After I’d done all of this and pondered everything for a while, I decided to add a few more places to the map and make it into a hex map, to make mapping the smaller regions accurately easier. Here’s the finished hex map of Averald.

The eastern country, half desert, is of course Sumradine. The western ones are Chauntyle (northern main continent) and Lorthera. The island continents are a new addition: the western island is Saboro, and the northern group of islands is the southern end of Ildaunt, both of which are being colonized by explorers from Chauntyle.

What I am thinking right now is that this map needs some labeling and a nice map key up in that empty northeast area.

 Resources used so far:
Rob Conley’s “How to Make a Fantasy Sandbox”
The Welsh Piper’s Hex Map Templates
Samuel Stoddard’s Fantasy Name Generator
Serendipity Random Generators
Hexographer Hexmapping Software

And I can’t mention maps without a shout out to the Cartographers’ Guild, without whose accumulated map-making wisdom, I would doubtlessly be quite lost.

Averald: A Fantasy Sandbox, part 1

The following was originally posted on my old blog on September 19, 2011. I have since commandeered that blog for private use, and have decided to move my campaign development ramblings over here. They are presented here in their entirety, though they may be reformatted to be easier to see on this blog’s color scheme. Thanks for reading!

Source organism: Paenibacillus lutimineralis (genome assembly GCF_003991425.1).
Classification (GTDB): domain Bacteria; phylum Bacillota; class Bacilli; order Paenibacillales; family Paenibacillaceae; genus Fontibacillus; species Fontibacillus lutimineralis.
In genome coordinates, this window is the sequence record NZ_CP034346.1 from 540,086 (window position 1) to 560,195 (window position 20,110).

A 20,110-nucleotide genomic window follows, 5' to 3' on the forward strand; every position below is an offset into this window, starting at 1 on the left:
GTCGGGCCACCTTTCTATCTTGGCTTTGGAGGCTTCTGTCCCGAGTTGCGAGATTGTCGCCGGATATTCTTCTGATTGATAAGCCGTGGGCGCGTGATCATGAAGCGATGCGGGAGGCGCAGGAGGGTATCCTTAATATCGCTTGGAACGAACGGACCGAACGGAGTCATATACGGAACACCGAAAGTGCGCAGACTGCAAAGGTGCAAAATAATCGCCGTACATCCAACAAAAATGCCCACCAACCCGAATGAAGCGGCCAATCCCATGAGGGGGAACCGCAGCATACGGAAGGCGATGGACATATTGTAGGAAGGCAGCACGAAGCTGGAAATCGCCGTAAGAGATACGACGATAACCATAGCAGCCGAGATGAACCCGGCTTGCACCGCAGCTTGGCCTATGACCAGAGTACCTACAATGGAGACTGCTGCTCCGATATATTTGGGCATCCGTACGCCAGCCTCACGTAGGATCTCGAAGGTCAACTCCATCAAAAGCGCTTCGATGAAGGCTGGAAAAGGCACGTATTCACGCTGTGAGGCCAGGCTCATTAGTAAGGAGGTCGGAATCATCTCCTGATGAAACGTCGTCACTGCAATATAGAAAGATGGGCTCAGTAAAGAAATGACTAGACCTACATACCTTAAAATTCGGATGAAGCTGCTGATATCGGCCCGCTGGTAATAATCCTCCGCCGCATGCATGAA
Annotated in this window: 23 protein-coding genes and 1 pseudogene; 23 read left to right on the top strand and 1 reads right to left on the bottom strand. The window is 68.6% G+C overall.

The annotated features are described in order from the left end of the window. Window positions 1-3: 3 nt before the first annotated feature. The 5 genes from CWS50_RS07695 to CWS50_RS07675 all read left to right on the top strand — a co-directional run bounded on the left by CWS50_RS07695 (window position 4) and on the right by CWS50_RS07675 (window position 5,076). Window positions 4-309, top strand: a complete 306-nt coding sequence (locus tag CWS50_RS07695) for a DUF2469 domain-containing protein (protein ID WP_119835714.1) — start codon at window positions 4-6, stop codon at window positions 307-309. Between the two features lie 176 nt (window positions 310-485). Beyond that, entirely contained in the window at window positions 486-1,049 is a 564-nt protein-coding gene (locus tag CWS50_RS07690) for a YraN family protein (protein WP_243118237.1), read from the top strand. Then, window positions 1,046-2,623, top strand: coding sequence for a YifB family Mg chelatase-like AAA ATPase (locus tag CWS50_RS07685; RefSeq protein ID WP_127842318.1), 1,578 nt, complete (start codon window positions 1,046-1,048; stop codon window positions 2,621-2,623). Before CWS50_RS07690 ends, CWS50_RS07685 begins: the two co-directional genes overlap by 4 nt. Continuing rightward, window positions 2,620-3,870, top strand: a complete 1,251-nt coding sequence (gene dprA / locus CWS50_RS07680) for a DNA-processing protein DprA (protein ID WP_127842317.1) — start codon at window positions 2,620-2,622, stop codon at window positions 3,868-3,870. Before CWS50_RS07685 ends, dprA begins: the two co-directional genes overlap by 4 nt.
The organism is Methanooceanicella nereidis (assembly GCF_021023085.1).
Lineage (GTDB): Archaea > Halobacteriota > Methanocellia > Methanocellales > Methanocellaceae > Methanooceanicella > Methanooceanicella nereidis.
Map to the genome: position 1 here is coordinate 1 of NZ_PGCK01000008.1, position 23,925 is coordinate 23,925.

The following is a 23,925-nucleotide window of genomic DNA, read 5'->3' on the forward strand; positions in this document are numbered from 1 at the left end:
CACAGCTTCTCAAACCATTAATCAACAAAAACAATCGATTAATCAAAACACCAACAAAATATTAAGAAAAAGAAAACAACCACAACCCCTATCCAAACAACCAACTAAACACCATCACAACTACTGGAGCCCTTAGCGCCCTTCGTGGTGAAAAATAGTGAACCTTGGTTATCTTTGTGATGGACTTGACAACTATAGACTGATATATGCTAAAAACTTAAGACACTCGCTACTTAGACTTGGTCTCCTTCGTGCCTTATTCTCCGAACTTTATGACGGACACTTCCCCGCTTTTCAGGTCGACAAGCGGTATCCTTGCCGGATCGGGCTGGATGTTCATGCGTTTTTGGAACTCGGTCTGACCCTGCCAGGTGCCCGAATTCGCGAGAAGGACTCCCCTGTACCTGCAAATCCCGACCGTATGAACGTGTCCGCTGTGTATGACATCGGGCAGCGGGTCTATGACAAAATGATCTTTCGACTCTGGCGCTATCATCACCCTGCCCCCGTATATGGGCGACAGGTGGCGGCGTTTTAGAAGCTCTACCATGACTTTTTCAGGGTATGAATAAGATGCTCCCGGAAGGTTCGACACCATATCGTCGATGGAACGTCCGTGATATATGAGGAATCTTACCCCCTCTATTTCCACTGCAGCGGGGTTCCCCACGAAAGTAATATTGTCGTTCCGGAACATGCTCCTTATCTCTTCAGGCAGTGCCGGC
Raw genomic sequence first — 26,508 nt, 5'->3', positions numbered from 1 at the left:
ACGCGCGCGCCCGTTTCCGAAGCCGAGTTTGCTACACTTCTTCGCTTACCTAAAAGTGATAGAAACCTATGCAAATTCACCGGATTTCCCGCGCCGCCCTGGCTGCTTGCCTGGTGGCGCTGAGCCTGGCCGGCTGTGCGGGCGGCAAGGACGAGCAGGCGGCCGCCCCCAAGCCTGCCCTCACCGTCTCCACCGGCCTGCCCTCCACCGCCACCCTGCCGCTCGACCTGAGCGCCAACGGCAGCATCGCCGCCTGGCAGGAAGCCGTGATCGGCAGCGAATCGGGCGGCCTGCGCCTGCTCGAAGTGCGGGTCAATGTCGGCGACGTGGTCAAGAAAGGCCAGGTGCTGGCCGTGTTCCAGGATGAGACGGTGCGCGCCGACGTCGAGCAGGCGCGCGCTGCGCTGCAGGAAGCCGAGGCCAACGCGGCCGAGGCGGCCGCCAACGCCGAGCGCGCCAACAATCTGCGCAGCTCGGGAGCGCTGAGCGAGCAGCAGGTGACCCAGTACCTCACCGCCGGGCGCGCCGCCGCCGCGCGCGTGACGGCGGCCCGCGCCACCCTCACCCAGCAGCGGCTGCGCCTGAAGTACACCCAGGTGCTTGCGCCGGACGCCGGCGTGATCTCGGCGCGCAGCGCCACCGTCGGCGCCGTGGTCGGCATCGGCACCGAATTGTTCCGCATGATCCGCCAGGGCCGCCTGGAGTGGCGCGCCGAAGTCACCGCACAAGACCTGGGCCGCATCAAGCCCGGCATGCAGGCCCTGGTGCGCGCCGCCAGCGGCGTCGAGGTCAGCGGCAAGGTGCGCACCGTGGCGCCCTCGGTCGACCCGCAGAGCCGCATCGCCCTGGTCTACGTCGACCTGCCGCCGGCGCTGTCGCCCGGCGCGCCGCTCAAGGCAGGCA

So, what I think I want to do is make a sandbox campaign setting. Well, that’s not entirely accurate. What I mean to say is that I’ve been in the process of making a sandbox campaign setting for a little while now, and now I’m going to share it, and my process, with you from the beginning.[1] Also, I like to read a lot of “how-to” sorts of things, and so I might mention one here or there, and give my opinion on it.

But I digress.

So, a campaign setting! I think it might help me, first of all, to state what exactly it is that I’d like to get accomplished here. I want to make a campaign setting that is relatively[2] small (because I’m a flake and if it looks too big, I’ll procrastinate and never get it done), has room for expansion (because I like big campaigns, despite being a flake), and is system-neutral (because I like a lot of systems, and I never know what system I’m going to use for a campaign.[3])

I also do want a little fluff (because fluff is good reading, after all!) but in general, I want to be pretty practical — hex maps showing travel distance, random encounter tables, etc. A lot of random tables, because I like random tables a lot.

So I think what I’ll start with is a list of what I’ll need.

  • An idea.
  • A brief history of the setting, to give myself some inspiration.
  • An overview map of the entire setting.
  • 1-2 regional maps (to start with; others can be added on?)
  • Details of settlements and dungeons, with maps if necessary.